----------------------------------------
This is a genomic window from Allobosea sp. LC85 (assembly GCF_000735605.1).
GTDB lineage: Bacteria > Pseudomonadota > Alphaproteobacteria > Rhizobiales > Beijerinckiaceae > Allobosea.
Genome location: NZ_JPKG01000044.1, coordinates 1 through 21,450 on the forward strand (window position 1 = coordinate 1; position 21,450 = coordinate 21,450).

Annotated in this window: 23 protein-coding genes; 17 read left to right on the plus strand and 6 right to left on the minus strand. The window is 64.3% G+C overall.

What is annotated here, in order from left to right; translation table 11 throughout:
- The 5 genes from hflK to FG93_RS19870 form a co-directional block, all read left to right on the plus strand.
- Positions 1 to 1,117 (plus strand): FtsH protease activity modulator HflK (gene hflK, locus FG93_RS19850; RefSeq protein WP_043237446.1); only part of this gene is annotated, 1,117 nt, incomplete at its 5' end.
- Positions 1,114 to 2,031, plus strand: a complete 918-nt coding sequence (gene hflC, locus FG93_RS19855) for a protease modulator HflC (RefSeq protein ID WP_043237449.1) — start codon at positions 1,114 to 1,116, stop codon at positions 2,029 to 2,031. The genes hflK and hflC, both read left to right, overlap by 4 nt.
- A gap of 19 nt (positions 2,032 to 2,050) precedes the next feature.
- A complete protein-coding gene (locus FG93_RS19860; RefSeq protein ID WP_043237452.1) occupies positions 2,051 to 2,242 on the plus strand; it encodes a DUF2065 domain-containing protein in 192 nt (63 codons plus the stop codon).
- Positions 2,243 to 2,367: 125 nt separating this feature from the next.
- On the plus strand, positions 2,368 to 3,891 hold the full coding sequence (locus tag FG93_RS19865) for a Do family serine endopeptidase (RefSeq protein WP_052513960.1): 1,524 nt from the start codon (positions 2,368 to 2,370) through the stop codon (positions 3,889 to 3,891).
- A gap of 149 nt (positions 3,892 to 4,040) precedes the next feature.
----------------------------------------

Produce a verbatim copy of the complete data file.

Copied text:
This is a genomic window from Allobosea sp. LC85 (assembly GCF_000735605.1).
GTDB lineage: Bacteria > Pseudomonadota > Alphaproteobacteria > Rhizobiales > Beijerinckiaceae > Allobosea.
Genome location: NZ_JPKG01000044.1, coordinates 1 through 21,450 on the forward strand (window position 1 = coordinate 1; position 21,450 = coordinate 21,450).

Annotated in this window: 23 protein-coding genes; 17 read left to right on the plus strand and 6 right to left on the minus strand. The window is 64.3% G+C overall.

What is annotated here, in order from left to right; translation table 11 throughout:
- The 5 genes from hflK to FG93_RS19870 form a co-directional block, all read left to right on the plus strand.
- Positions 1 to 1,117 (plus strand): FtsH protease activity modulator HflK (gene hflK, locus FG93_RS19850; RefSeq protein WP_043237446.1); only part of this gene is annotated, 1,117 nt, incomplete at its 5' end.
- Positions 1,114 to 2,031, plus strand: a complete 918-nt coding sequence (gene hflC, locus FG93_RS19855) for a protease modulator HflC (RefSeq protein ID WP_043237449.1) — start codon at positions 1,114 to 1,116, stop codon at positions 2,029 to 2,031. The genes hflK and hflC, both read left to right, overlap by 4 nt.
- A gap of 19 nt (positions 2,032 to 2,050) precedes the next feature.
- A complete protein-coding gene (locus FG93_RS19860; RefSeq protein ID WP_043237452.1) occupies positions 2,051 to 2,242 on the plus strand; it encodes a DUF2065 domain-containing protein in 192 nt (63 codons plus the stop codon).
- Positions 2,243 to 2,367: 125 nt separating this feature from the next.
- On the plus strand, positions 2,368 to 3,891 hold the full coding sequence (locus tag FG93_RS19865) for a Do family serine endopeptidase (RefSeq protein WP_052513960.1): 1,524 nt from the start codon (positions 2,368 to 2,370) through the stop codon (positions 3,889 to 3,891).
- A gap of 149 nt (positions 3,892 to 4,040) precedes the next feature.